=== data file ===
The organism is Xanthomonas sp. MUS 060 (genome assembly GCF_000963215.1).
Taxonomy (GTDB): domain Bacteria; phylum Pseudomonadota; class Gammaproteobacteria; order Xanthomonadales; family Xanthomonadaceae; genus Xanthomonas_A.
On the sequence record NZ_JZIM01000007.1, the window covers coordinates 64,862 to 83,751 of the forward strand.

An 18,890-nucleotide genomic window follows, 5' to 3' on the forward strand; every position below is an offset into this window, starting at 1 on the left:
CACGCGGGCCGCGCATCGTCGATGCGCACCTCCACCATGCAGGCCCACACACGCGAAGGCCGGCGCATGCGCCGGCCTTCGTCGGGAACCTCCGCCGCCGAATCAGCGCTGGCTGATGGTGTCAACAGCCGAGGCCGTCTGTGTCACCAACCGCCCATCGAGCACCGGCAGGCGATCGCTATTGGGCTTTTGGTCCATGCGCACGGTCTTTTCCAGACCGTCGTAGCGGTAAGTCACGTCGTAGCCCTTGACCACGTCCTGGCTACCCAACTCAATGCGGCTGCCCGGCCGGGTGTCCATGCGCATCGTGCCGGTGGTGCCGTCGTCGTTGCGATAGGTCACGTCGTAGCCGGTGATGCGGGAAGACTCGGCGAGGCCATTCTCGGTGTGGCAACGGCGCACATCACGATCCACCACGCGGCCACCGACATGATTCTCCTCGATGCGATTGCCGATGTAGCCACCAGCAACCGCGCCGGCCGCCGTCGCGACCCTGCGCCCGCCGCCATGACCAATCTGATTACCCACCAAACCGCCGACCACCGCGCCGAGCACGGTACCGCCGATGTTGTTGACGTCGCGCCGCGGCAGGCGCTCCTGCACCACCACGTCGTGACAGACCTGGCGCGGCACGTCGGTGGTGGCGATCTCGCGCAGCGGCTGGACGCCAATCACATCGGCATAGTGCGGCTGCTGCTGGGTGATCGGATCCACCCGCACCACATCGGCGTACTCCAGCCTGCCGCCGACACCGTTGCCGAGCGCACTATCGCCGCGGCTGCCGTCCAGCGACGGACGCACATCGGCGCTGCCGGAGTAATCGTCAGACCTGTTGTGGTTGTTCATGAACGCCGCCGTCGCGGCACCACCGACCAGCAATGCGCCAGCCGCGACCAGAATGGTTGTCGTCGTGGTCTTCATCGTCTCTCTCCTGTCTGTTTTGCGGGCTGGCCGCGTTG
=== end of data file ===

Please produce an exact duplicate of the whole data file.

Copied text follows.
The organism is Xanthomonas sp. MUS 060 (genome assembly GCF_000963215.1).
Taxonomy (GTDB): domain Bacteria; phylum Pseudomonadota; class Gammaproteobacteria; order Xanthomonadales; family Xanthomonadaceae; genus Xanthomonas_A.
On the sequence record NZ_JZIM01000007.1, the window covers coordinates 64,862 to 83,751 of the forward strand.

An 18,890-nucleotide genomic window follows, 5' to 3' on the forward strand; every position below is an offset into this window, starting at 1 on the left:
CACGCGGGCCGCGCATCGTCGATGCGCACCTCCACCATGCAGGCCCACACACGCGAAGGCCGGCGCATGCGCCGGCCTTCGTCGGGAACCTCCGCCGCCGAATCAGCGCTGGCTGATGGTGTCAACAGCCGAGGCCGTCTGTGTCACCAACCGCCCATCGAGCACCGGCAGGCGATCGCTATTGGGCTTTTGGTCCATGCGCACGGTCTTTTCCAGACCGTCGTAGCGGTAAGTCACGTCGTAGCCCTTGACCACGTCCTGGCTACCCAACTCAATGCGGCTGCCCGGCCGGGTGTCCATGCGCATCGTGCCGGTGGTGCCGTCGTCGTTGCGATAGGTCACGTCGTAGCCGGTGATGCGGGAAGACTCGGCGAGGCCATTCTCGGTGTGGCAACGGCGCACATCACGATCCACCACGCGGCCACCGACATGATTCTCCTCGATGCGATTGCCGATGTAGCCACCAGCAACCGCGCCGGCCGCCGTCGCGACCCTGCGCCCGCCGCCATGACCAATCTGATTACCCACCAAACCGCCGACCACCGCGCCGAGCACGGTACCGCCGATGTTGTTGACGTCGCGCCGCGGCAGGCGCTCCTGCACCACCACGTCGTGACAGACCTGGCGCGGCACGTCGGTGGTGGCGATCTCGCGCAGCGGCTGGACGCCAATCACATCGGCATAGTGCGGCTGCTGCTGGGTGATCGGATCCACCCGCACCACATCGGCGTACTCCAGCCTGCCGCCGACACCGTTGCCGAGCGCACTATCGCCGCGGCTGCCGTCCAGCGACGGACGCACATCGGCGCTGCCGGAGTAATCGTCAGACCTGTTGTGGTTGTTCATGAACGCCGCCGTCGCGGCACCACCGACCAGCAATGCGCCAGCCGCGACCAGAATGGTTGTCGTCGTGGTCTTCATCGTCTCTCTCCTGTCTGTTTTGCGGGCTGGCCGCGTTG